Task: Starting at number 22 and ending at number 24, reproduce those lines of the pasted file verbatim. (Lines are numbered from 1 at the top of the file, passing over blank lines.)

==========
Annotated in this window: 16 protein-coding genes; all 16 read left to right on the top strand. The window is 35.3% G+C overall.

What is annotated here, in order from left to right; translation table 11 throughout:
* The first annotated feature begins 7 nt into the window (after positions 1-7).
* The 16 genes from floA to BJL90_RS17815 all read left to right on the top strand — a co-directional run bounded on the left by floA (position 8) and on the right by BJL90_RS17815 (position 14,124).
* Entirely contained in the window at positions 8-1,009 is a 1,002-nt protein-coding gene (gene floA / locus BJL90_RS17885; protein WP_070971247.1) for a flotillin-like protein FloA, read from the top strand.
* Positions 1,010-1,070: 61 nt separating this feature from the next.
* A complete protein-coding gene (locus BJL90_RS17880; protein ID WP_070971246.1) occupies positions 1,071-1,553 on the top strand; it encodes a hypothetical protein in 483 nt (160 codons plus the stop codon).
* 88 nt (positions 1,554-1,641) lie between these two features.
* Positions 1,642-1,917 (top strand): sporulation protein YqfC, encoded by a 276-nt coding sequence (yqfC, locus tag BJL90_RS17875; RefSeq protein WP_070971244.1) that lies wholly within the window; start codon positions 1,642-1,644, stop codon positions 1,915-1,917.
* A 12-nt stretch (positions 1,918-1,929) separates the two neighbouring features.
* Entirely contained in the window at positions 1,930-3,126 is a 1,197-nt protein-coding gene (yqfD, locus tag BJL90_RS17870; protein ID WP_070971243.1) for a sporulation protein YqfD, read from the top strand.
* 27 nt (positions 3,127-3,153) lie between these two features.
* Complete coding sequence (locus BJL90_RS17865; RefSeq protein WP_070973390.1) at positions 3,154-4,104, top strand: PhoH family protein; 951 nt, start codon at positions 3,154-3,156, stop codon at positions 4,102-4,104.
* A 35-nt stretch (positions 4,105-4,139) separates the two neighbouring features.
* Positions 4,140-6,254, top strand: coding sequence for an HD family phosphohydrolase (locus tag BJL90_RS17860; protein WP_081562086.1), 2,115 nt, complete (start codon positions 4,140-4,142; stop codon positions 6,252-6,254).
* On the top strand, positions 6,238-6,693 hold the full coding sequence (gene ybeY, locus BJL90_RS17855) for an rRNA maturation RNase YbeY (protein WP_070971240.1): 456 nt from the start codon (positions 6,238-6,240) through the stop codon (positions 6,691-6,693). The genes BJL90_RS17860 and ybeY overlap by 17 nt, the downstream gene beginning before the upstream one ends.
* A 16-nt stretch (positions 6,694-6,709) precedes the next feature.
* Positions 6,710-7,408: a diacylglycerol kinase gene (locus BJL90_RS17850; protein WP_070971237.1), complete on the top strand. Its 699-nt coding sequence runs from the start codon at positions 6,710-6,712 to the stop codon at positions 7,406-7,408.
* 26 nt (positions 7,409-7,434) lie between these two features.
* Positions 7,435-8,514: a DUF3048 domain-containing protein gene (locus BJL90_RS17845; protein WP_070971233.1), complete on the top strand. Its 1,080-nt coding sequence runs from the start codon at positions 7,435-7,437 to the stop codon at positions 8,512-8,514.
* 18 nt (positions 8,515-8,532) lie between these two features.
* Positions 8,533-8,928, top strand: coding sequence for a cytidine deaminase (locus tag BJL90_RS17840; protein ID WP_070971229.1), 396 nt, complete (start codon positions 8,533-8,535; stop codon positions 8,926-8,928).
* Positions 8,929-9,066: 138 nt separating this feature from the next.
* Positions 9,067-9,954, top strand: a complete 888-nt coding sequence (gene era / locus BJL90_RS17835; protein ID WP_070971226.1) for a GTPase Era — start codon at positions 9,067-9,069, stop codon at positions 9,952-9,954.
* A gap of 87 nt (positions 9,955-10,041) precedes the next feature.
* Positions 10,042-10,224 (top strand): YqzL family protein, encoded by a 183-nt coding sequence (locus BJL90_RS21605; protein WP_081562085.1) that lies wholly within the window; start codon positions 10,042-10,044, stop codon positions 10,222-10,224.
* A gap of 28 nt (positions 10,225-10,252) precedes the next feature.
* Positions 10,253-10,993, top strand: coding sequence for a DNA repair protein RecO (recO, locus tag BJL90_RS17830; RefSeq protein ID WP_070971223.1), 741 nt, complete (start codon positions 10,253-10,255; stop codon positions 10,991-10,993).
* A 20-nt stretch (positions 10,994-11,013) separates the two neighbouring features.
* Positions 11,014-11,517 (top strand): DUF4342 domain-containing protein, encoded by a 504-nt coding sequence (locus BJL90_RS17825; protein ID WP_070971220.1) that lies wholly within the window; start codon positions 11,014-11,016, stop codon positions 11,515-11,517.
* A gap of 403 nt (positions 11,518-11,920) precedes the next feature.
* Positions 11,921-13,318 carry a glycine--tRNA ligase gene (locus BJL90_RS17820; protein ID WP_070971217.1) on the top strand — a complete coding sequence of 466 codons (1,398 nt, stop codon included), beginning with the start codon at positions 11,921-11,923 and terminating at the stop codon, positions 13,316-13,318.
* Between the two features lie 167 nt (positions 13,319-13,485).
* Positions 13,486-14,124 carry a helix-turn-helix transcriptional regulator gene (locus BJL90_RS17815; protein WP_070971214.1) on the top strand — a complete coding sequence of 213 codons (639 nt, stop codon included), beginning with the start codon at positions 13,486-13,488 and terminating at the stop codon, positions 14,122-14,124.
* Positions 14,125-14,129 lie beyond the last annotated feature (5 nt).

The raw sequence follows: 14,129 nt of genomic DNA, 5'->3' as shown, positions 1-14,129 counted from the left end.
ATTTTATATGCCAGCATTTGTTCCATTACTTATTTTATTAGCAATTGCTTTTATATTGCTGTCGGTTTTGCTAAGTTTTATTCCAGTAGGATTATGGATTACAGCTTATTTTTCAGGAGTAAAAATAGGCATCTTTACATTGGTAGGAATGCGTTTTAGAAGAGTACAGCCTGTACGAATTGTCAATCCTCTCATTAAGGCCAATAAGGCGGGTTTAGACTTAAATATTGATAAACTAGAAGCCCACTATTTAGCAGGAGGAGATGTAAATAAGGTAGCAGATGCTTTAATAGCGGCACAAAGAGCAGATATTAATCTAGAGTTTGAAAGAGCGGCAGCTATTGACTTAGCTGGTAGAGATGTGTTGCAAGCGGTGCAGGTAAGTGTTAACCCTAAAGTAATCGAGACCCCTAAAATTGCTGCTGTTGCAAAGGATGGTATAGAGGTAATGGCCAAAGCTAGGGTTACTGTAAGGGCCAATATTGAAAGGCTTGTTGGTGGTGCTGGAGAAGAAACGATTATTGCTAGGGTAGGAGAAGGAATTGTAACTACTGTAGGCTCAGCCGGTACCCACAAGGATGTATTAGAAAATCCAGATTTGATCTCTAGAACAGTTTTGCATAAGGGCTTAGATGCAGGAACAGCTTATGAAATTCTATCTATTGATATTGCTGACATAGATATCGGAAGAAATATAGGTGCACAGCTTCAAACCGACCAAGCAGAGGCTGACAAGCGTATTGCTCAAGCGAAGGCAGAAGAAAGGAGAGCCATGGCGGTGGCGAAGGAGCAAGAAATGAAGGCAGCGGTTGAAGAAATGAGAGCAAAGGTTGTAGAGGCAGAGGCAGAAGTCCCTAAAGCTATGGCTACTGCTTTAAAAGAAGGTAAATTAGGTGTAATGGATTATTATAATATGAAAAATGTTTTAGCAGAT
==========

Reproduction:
* Positions 8,533-8,928, top strand: coding sequence for a cytidine deaminase (locus tag BJL90_RS17840; protein ID WP_070971229.1), 396 nt, complete (start codon positions 8,533-8,535; stop codon positions 8,926-8,928).
* Positions 8,929-9,066: 138 nt separating this feature from the next.
* Positions 9,067-9,954, top strand: a complete 888-nt coding sequence (gene era / locus BJL90_RS17835; protein ID WP_070971226.1) for a GTPase Era — start codon at positions 9,067-9,069, stop codon at positions 9,952-9,954.